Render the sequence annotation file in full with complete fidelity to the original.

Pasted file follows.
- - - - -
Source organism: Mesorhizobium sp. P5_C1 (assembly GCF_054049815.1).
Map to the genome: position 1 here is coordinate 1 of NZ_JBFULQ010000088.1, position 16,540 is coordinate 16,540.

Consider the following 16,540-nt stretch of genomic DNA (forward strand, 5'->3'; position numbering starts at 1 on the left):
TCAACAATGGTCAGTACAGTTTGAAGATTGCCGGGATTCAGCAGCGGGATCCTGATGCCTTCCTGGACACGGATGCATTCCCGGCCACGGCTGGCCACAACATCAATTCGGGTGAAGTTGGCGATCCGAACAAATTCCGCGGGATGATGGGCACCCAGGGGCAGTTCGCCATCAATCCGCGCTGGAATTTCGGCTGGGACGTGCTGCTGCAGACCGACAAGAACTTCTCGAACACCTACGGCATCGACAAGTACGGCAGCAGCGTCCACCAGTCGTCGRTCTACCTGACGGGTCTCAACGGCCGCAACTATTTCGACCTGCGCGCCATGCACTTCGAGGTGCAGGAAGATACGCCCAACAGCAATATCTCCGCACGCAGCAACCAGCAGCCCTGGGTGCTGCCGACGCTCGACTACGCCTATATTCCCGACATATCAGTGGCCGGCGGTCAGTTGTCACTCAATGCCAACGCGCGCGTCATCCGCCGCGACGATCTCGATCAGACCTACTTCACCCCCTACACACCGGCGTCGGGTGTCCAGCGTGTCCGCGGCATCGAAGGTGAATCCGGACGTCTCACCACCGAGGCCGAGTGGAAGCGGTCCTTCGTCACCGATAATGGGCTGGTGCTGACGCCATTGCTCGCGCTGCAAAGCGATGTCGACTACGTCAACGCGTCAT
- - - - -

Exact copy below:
Source organism: Mesorhizobium sp. P5_C1 (assembly GCF_054049815.1).
Map to the genome: position 1 here is coordinate 1 of NZ_JBFULQ010000088.1, position 16,540 is coordinate 16,540.

Consider the following 16,540-nt stretch of genomic DNA (forward strand, 5'->3'; position numbering starts at 1 on the left):
TCAACAATGGTCAGTACAGTTTGAAGATTGCCGGGATTCAGCAGCGGGATCCTGATGCCTTCCTGGACACGGATGCATTCCCGGCCACGGCTGGCCACAACATCAATTCGGGTGAAGTTGGCGATCCGAACAAATTCCGCGGGATGATGGGCACCCAGGGGCAGTTCGCCATCAATCCGCGCTGGAATTTCGGCTGGGACGTGCTGCTGCAGACCGACAAGAACTTCTCGAACACCTACGGCATCGACAAGTACGGCAGCAGCGTCCACCAGTCGTCGRTCTACCTGACGGGTCTCAACGGCCGCAACTATTTCGACCTGCGCGCCATGCACTTCGAGGTGCAGGAAGATACGCCCAACAGCAATATCTCCGCACGCAGCAACCAGCAGCCCTGGGTGCTGCCGACGCTCGACTACGCCTATATTCCCGACATATCAGTGGCCGGCGGTCAGTTGTCACTCAATGCCAACGCGCGCGTCATCCGCCGCGACGATCTCGATCAGACCTACTTCACCCCCTACACACCGGCGTCGGGTGTCCAGCGTGTCCGCGGCATCGAAGGTGAATCCGGACGTCTCACCACCGAGGCCGAGTGGAAGCGGTCCTTCGTCACCGATAATGGGCTGGTGCTGACGCCATTGCTCGCGCTGCAAAGCGATGTCGACTACGTCAACGCGTCAT